Introducing Rakewell, Apollo’s wandering eye on the art world. Look out for regular posts taking a rakish perspective on art and museum stories.
Vatican City now has its very own Kunsthalle. Yes, that’s right: Pope Francis has opened a new gallery for contemporary art in the historic papal library of the Vatican. The first exhibition, titled ‘EVERYONE: Humanity on Its Way’, features an installation by the artist Pietro Ruffo, who has ‘transform[ed] the space into a lush tropical forest’.
The pope has previously shared his zeal for contemporary art – in his book of 2015, Pope Francis: My Idea of Art (later a documentary of the same name), Francis described how the Vatican Museums must ‘embrace new forms of art’. ‘A work of art is the strongest evidence that incarnation is possible,’ he said. In 2018, the Vatican Museums were planning a touring exhibition of Andy Warhol’s Last Supper series in collaboration with the Andy Warhol Museum in Pittsburgh – although the Vatican City leg was cancelled, apparently due to scheduling conflicts.
Supreme pontiffs have appeared in the work of plenty of artists past and present. Raphael, Caravaggio and Velázquez – who in their own time were themselves considered to be working at the cutting edge of contemporary art – all produced famous papal portraits. And Velázquez, of course, furnished the inspiration for Francis Bacon’s series of screaming popes. Equally unlikely to appear in the Vatican’s new gallery any time soon is Maurizio Cattelan’s La Nona Ora (The Ninth Hour), a wax figure of John Pope II lying on the ground having been struck by a meteorite.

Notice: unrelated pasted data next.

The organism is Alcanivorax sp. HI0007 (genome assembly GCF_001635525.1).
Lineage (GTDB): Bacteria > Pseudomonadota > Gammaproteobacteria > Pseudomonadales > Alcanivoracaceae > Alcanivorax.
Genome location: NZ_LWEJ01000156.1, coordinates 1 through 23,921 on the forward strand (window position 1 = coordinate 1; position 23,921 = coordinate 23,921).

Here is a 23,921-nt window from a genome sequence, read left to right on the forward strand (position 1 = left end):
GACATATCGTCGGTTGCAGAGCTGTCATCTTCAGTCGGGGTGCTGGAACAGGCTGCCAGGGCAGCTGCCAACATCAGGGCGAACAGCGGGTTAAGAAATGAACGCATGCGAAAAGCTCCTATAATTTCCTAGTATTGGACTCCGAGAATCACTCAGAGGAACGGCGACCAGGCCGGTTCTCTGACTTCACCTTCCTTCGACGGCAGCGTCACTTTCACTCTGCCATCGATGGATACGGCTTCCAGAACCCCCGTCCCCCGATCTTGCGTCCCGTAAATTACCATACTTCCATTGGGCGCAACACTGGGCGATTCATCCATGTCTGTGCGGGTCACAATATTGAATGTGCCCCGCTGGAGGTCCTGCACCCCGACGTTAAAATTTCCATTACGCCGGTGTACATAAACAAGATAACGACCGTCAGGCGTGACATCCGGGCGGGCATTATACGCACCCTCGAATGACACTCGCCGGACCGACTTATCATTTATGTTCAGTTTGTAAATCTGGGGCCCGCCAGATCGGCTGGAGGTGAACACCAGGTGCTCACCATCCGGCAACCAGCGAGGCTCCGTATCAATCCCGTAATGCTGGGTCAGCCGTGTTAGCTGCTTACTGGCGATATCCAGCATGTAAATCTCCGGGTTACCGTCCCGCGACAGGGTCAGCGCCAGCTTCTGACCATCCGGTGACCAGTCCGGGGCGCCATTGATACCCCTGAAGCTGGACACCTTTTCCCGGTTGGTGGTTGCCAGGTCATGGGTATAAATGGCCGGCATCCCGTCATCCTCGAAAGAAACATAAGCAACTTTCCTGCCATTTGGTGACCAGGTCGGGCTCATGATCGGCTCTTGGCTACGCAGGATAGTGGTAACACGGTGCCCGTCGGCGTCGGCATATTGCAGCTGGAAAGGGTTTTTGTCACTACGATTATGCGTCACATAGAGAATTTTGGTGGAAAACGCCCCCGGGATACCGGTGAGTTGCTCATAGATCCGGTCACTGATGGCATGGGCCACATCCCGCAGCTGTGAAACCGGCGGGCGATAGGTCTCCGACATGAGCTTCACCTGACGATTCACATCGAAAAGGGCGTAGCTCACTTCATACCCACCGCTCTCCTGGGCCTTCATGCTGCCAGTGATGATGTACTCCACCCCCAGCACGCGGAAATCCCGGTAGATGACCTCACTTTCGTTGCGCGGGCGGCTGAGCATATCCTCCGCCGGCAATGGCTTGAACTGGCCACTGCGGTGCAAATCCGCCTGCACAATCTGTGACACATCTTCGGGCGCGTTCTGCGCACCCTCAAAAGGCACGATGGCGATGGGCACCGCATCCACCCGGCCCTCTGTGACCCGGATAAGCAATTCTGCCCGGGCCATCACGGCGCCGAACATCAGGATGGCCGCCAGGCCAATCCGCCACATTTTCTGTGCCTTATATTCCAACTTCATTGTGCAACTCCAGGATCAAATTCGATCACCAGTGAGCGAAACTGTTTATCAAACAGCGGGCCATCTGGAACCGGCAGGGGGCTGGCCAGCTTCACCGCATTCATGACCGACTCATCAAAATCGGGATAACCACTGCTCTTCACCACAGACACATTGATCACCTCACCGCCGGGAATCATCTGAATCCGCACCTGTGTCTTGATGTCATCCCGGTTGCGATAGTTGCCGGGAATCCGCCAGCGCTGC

But perhaps the Vatican could play host to a performance by Pope.L (also known as William Pope.L)? The American artist is known for his feats of extreme endurance, in which he has crawled across Times Square and all 22 miles of the Broadway, to cite just two examples. With a total area of just 0.17 square miles, Vatican City would probably be a piece of cake.
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‘She changed how we encounter sculpture’ – remembering Phyllida Barlow (1944–2023)